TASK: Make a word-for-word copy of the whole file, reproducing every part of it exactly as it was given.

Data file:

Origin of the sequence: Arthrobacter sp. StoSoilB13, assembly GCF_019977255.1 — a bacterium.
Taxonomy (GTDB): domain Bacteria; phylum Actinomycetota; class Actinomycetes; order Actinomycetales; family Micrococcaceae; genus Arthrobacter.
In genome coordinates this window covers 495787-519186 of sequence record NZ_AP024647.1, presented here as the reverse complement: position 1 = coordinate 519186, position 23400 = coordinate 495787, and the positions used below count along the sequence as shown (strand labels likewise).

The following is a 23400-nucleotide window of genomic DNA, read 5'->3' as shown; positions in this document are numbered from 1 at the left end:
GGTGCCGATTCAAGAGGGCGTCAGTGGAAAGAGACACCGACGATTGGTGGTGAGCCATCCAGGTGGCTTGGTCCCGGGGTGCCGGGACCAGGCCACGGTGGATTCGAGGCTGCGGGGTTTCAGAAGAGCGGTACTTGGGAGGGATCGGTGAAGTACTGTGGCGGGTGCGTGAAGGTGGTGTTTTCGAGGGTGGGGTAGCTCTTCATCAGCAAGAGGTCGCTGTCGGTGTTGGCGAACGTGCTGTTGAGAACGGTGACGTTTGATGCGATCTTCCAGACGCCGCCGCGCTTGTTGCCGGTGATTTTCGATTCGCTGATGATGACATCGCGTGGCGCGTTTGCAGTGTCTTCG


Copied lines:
Origin of the sequence: Arthrobacter sp. StoSoilB13, assembly GCF_019977255.1 — a bacterium.
Taxonomy (GTDB): domain Bacteria; phylum Actinomycetota; class Actinomycetes; order Actinomycetales; family Micrococcaceae; genus Arthrobacter.
In genome coordinates this window covers 495787-519186 of sequence record NZ_AP024647.1, presented here as the reverse complement: position 1 = coordinate 519186, position 23400 = coordinate 495787, and the positions used below count along the sequence as shown (strand labels likewise).

The following is a 23400-nucleotide window of genomic DNA, read 5'->3' as shown; positions in this document are numbered from 1 at the left end:
GGTGCCGATTCAAGAGGGCGTCAGTGGAAAGAGACACCGACGATTGGTGGTGAGCCATCCAGGTGGCTTGGTCCCGGGGTGCCGGGACCAGGCCACGGTGGATTCGAGGCTGCGGGGTTTCAGAAGAGCGGTACTTGGGAGGGATCGGTGAAGTACTGTGGCGGGTGCGTGAAGGTGGTGTTTTCGAGGGTGGGGTAGCTCTTCATCAGCAAGAGGTCGCTGTCGGTGTTGGCGAACGTGCTGTTGAGAACGGTGACGTTTGATGCGATCTTCCAGACGCCGCCGCGCTTGTTGCCGGTGATTTTCGATTCGCTGATGATGACATCGCGTGGCGCGTTTGCAGTGTCTTCG